Facilities are required to report the quantity of Toxics Release Inventory (TRI) chemicals they release to receiving streams or other water bodies.
The following graph shows the trend in the pounds of chemicals released to water bodies as reported to TRI.
From 2007 to 2017:
- Surface water discharges decreased by 20% (49 million pounds). Most of this decline is due to reduction in releases of nitrate compounds to water, which decreased by 21% (44 million pounds).
- Nitrate compounds are often formed as byproducts during wastewater treatment processes such as when nitric acid is neutralized, or when nitrification takes place to meet standards under EPA’s effluent guidelines. Nitrate compounds are released to water in quantities that are larger than any other TRI chemical released to water.
- Surface water discharges are often regulated by other programs and require permits such as the Clean Water Act National Pollutant Discharge Elimination System (NPDES) permits.
- Nitrate compounds alone accounted for 90% of the total quantity of all TRI chemicals discharged to surface waters.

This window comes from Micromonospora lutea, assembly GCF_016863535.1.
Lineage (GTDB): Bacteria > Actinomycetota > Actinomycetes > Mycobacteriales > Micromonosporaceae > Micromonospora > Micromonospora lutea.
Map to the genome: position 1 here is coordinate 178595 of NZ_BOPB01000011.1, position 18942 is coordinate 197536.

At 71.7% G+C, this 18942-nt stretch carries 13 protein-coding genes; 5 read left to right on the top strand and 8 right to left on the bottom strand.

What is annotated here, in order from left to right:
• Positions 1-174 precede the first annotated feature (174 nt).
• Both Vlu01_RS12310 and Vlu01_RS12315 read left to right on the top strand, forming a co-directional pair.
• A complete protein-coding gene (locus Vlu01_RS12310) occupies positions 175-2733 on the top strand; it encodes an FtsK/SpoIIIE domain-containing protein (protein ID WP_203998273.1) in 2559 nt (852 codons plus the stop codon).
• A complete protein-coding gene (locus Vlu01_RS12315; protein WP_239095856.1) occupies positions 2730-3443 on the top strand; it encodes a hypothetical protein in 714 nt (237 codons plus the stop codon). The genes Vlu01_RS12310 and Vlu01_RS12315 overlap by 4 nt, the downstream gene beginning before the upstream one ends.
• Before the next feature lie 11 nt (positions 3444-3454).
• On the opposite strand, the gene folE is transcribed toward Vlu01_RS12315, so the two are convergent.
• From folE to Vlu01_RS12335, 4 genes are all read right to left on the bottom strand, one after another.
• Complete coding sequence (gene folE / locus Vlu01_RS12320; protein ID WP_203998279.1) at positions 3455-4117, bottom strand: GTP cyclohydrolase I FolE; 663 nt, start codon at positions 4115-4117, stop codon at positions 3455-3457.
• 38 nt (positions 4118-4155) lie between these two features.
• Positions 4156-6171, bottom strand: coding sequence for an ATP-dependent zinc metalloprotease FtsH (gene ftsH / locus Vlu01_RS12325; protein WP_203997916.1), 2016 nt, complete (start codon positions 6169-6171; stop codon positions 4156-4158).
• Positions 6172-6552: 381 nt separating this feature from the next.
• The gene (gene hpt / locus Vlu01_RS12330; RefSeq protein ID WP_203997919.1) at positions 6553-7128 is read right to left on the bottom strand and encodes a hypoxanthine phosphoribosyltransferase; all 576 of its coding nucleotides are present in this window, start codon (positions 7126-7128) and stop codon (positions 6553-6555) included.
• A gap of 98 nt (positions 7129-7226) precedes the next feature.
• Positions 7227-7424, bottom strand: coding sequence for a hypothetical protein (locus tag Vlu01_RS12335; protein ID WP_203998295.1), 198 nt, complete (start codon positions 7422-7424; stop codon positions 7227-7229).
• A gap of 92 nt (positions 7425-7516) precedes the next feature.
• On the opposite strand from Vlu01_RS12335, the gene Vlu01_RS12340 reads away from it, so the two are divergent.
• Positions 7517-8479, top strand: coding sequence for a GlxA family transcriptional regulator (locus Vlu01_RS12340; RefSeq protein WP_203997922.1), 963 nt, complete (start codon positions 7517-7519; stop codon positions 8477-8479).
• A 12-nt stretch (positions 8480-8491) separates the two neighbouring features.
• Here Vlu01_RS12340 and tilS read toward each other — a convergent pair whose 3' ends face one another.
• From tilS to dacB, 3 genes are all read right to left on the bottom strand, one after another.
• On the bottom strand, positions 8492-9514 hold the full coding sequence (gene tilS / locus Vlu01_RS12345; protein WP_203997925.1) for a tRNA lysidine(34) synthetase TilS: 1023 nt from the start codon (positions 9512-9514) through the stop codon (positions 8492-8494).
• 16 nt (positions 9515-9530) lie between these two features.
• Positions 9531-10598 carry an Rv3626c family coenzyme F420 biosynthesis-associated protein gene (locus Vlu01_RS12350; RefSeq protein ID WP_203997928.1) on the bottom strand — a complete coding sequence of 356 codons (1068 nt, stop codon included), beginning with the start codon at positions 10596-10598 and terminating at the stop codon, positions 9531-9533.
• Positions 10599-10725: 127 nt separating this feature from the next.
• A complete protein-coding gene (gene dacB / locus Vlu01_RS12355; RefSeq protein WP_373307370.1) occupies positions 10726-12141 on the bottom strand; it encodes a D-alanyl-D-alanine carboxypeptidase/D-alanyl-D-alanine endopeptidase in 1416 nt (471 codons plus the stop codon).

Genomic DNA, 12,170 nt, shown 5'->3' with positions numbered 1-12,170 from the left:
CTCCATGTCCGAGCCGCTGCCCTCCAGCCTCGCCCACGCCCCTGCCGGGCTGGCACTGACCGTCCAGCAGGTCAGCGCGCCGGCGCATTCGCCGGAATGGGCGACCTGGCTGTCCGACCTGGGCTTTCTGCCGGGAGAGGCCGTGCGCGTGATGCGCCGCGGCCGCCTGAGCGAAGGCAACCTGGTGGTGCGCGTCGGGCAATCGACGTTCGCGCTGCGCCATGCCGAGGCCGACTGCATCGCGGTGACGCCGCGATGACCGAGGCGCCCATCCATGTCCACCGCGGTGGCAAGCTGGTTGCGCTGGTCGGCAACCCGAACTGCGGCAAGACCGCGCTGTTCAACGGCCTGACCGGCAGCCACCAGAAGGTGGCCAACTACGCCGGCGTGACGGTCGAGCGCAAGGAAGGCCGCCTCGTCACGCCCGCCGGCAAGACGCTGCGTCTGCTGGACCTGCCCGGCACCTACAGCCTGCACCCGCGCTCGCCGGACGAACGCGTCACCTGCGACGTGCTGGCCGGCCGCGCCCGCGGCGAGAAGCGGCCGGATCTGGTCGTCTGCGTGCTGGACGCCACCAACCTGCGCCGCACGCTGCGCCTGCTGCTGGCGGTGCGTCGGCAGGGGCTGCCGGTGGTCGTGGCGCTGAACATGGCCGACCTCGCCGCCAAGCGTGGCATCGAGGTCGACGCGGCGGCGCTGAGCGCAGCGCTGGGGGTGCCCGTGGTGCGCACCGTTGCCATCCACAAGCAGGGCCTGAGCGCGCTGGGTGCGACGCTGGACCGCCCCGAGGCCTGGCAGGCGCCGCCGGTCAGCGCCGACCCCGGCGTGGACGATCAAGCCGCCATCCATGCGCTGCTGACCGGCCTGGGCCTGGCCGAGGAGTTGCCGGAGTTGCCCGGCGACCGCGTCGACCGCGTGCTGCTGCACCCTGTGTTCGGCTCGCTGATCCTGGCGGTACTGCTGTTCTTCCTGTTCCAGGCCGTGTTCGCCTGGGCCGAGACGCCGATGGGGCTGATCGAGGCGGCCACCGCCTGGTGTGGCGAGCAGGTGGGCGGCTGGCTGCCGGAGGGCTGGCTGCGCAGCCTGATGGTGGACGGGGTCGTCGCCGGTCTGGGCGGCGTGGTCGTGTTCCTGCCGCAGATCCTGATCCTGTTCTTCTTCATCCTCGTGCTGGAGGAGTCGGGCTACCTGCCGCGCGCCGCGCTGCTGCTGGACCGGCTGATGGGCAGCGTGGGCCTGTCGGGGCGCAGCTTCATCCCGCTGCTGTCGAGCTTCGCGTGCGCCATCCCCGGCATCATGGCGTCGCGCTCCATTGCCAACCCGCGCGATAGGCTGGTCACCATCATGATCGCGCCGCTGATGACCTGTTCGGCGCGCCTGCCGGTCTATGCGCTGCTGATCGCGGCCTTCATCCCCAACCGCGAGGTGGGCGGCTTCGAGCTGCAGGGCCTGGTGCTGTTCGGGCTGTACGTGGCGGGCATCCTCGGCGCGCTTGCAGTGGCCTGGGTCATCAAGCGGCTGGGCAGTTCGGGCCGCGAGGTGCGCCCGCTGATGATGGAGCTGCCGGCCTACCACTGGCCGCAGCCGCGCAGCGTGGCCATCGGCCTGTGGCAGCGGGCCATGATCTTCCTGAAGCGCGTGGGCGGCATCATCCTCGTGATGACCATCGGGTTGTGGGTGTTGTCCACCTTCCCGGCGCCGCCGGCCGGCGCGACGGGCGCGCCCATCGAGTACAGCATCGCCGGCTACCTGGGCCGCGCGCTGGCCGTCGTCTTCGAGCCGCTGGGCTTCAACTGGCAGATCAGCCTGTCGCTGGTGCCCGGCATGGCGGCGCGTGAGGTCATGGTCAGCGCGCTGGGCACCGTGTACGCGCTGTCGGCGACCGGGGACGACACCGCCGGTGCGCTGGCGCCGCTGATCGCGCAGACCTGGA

The following graph shows the trend in the RSEI Scores for chemicals released to water bodies as reported to TRI.
- The biggest contributor to RSEI water scores is arsenic compounds.
- The high RSEI score for water discharges in 2008 includes a large one-time release of arsenic compounds due to a coal fly ash slurry spill, and a release of benzidine, which has a relatively high toxicity.
- For a complete, step-by-step description of how RSEI derives RSEI Scores from surface water discharges of TRI chemicals see “Section 5.4 Modeling Surface Water Releases” in Chapter 5 (“Exposure and Population Modeling”) of EPA’s Risk-Screening Environmental Indicators (RSEI) Methodology, RSEI Version 2.3.6.
- For information on how RSEI Scores are estimated, see Hazard and Potential Risk of TRI Chemicals.
This page was published in March 2019 and uses the 2017 TRI National Analysis dataset made public in TRI Explorer in October 2018.